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I try to run a command for a list of hosts and then store the output in a variable in a loop. I also created an array to associate ip/hostname as my command will only accept IP address as an argument but I want to use hostname and channel name in variable name. My code looks something like:

#!/bin/bash
IP="10.0.0.1 10.0.0.2 10.0.0.3 10.0.0.4 10.0.0.5"
CHANNEL="1 2 3 " 
USERNAME="username" 
SCRIPT_HOST="myscript_host" 
HOME_DIR="/home/myuser" 
SCRIPT_DIR=$HOME_DIR/scripts 
COMMAND="sudo /path_to_my_remote_script" 
SSH="ssh -t -o ConnectTimeout=10 -l $USERNAME"

declare -A array
array[10.0.0.1]="host1"
array[10.0.0.2]="host2"
array[10.0.0.3]="host3"
array[10.0.0.4]="host4"
array[10.0.0.5]="host5"

for ip in ${IP} ; do
for channel in ${CHANNEL} ; do

my_variable_name_$(${array[$($ip)]})_$c=$($SSH "$COMMAND -i $ip |grep -i \"ipv4 count\"|awk {print \$4}'") 

echo my_variable_name_$(${array[$($ip)]})_$c
done;done

When I execute my script I receive an error message like:

./test_array.sh: line 20: 10.0.0.1: command not found ./test_array.sh: line 20: array: bad array subscript

I can guess it's a syntax error but can't figure out. I appreciate any help.

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I changed it to: my_variable_name_${array[$($ip)]}_$c=$($SSH "$COMMAND -i $ip | grep -i \"ipv4 count\" | awk ' {print \$4}'") echo my_variable_name_${array[$($ip)]}_$c done; done But again same error. ./test_array.sh: line 20: 10.0.0.1: command not found ./test_array.sh: line 20: array: bad array subscript –  JavaRed Nov 25 '13 at 22:33
    
As much as I understand, it didn't like either right side of the assignment it takes -i $ip as a separate command but it should be a parameter of $COMMAND command. I want to see a variable name such as my_variable_name_10.0.0.1_1 my_variable_name_10.0.0.1_2 my_variable_name_10.0.0.1_3 and so on. –  JavaRed Nov 25 '13 at 22:34
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3 Answers 3

up vote 1 down vote accepted

I'd rewrite that as

declare -A array
array[10.0.0.1]="host1"
array[10.0.0.2]="host2"
array[10.0.0.3]="host3"
array[10.0.0.4]="host4"
array[10.0.0.5]="host5"

channels="1 2 3"
script=/path_to_my_remote_script
cmd=(ssh -t -o ConnectTimeout=10 -l username myscript_host)

for ip in "${!array[@]}" ; do
    for channel in $channels ; do
        varname=my_variable_name_${array[$ip]}_$channel
        echo $varname

        remote_script="sudo $script -i $ip | awk -v IGNORECASE=1 '/ipv4 count/ {print \$4}'"
        out=$( "${cmd[@]}" "$remote_script" )

        declare "$varname=$out"
    done
done
  • the declare command can assign to dynamically created variable names without having to use eval
  • you don't need to store the array keys in a separate variable
  • storing commands in arrays is more robust (ref)
  • if you're calling awk, you don't need to use grep first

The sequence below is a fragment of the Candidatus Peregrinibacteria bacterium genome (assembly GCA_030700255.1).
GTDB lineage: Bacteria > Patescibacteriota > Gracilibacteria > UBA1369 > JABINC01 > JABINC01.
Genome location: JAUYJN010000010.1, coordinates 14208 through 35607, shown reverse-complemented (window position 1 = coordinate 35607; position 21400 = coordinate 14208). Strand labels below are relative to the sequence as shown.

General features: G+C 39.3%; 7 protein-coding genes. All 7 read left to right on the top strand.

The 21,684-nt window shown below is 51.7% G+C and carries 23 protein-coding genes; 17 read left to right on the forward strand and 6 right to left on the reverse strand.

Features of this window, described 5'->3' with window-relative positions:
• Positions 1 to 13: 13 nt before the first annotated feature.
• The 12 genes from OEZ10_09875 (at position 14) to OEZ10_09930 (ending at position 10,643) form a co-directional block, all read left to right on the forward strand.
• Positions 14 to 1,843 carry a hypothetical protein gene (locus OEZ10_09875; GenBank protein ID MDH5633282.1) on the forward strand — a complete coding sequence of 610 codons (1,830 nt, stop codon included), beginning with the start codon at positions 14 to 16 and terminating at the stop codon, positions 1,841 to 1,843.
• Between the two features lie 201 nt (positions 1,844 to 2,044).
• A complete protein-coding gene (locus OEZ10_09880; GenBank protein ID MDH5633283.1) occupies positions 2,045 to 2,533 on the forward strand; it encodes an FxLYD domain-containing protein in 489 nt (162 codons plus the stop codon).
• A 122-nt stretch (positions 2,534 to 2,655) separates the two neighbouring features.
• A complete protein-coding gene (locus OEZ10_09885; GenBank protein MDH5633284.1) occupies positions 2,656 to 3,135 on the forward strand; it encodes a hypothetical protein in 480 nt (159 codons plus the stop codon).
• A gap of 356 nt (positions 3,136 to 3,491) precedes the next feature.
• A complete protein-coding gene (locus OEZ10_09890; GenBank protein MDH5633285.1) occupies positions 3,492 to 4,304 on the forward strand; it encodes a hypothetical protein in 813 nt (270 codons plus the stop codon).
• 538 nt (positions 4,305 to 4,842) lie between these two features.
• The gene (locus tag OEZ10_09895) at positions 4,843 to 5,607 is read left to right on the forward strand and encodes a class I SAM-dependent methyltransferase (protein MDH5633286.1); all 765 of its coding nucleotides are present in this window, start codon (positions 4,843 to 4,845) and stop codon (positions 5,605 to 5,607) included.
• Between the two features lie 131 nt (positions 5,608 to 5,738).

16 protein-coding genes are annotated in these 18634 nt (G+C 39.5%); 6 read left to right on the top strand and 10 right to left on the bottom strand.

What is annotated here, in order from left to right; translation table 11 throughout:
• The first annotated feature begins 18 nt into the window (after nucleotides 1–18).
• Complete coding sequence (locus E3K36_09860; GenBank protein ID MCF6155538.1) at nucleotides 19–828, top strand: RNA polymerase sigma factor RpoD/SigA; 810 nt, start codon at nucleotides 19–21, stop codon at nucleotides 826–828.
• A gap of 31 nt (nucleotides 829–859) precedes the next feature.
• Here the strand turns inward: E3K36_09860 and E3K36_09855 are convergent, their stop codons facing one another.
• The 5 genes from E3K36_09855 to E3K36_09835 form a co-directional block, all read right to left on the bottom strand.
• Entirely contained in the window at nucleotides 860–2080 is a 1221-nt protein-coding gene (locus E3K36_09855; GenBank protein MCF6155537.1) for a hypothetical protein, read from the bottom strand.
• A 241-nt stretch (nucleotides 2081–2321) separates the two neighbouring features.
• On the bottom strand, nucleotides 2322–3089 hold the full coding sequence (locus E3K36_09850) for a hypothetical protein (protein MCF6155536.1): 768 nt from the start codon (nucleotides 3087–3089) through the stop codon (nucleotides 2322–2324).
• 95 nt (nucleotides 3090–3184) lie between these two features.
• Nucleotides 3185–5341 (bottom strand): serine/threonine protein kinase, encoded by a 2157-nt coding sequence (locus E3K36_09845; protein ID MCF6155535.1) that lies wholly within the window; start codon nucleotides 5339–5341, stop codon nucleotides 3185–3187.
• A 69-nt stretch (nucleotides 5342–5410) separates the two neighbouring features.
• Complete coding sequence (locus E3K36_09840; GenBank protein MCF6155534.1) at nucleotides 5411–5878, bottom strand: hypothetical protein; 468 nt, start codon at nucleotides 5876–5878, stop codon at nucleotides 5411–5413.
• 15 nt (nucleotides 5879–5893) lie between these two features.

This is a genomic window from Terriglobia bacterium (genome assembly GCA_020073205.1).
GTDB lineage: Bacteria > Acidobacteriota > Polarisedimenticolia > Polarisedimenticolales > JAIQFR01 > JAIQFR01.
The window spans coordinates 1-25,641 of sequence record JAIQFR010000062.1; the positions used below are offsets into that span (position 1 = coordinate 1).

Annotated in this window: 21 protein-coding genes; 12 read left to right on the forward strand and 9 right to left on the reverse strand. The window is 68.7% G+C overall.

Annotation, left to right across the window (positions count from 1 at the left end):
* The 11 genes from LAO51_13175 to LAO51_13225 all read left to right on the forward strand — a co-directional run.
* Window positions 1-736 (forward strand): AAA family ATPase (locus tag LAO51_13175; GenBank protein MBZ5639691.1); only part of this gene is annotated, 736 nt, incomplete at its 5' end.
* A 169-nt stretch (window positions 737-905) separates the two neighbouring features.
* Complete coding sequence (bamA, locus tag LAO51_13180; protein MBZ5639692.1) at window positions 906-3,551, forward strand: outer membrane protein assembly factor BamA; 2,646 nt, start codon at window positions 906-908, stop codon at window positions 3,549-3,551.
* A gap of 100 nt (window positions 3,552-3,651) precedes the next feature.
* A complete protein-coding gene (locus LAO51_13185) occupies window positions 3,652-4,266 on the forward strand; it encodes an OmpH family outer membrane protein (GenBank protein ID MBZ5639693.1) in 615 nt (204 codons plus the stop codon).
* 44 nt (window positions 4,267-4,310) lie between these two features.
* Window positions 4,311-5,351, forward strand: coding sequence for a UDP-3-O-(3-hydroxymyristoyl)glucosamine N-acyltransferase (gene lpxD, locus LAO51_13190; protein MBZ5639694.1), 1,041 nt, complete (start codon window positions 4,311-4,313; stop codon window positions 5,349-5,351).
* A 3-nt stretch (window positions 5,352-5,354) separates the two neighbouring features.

• in my opinion, too many variables can actually reduce readability

On second thought, I'd use another array to store the output, using a pseudo-multi-dimensional key:

declare -A my_variable_name
for ip in "${!array[@]}" ; do
    for channel in $channels ; do
        remote_script="sudo $script -i $ip | awk -v IGNORECASE=1 '/ipv4 count/ {print \$4}'"
        my_variable_name[$ip,$channel]=$( "${cmd[@]}" "$remote_script" )
    done
done
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Excellent, this solution worked and resolved my problem. Thanks a lot. –  JavaRed Nov 26 '13 at 2:19
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In this line

my_variable_name_$(${array[$($ip)]})_$c= ...

the $(${array{...}}) syntax is the issue. Essentially the $(...) wrapping the array is trying to call a command. Remove the $( and corresponding ). Likewise in the echo statement below that.

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You have to run this through eval and to avoid complicated/unreadable statements I would use a temporary variable:

vname=my_variable_name_${array[$ip]}_$c
tmp=$($SSH ...)
eval $vname=\$tmp

To see what's going on, you can add a

set -x

before the statements or call it as bash -x your-script

share|improve this answer
    
I added some more lines to simplify debugging besides bash -x SUF1=echo ${array[$ip]} SUF2="$channel" vname=my_variable_name_${SUF1}_${SUF2} tmp=$( $SSH "$COMMAND -i $ip -c $channel |grep -i \"ipv4 count\" |awk '{print \$4}'" ) eval $vname=\$tmp done;done –  JavaRed Nov 25 '13 at 23:50
    
+ for ip in '${IP}' + for channel in '${CHANNEL}' ++ echo host1 + SUFFIXE1=host1 + SUFFIXE2=1 + vname=my_variable_name_host1_1 ++ ssh -t -o ConnectTimeout=10 -l username my_script_host 'sudo /path_to_my_remote_script -i 10.0.0.1 -c 1 | grep -i "ipv4 count" | awk '\''{print $4}'\''' And it is stuck here, and I can break it with ctrl+c and it will execute next value in inner loop consecutively for 3,5, and 7 values. I think it didn't like somehow escaping sequence in SSH command. –  JavaRed Nov 26 '13 at 0:02
    
there seems to be a misplaced ' in your ssh command (nearly at the end) –  ensc Nov 26 '13 at 0:20
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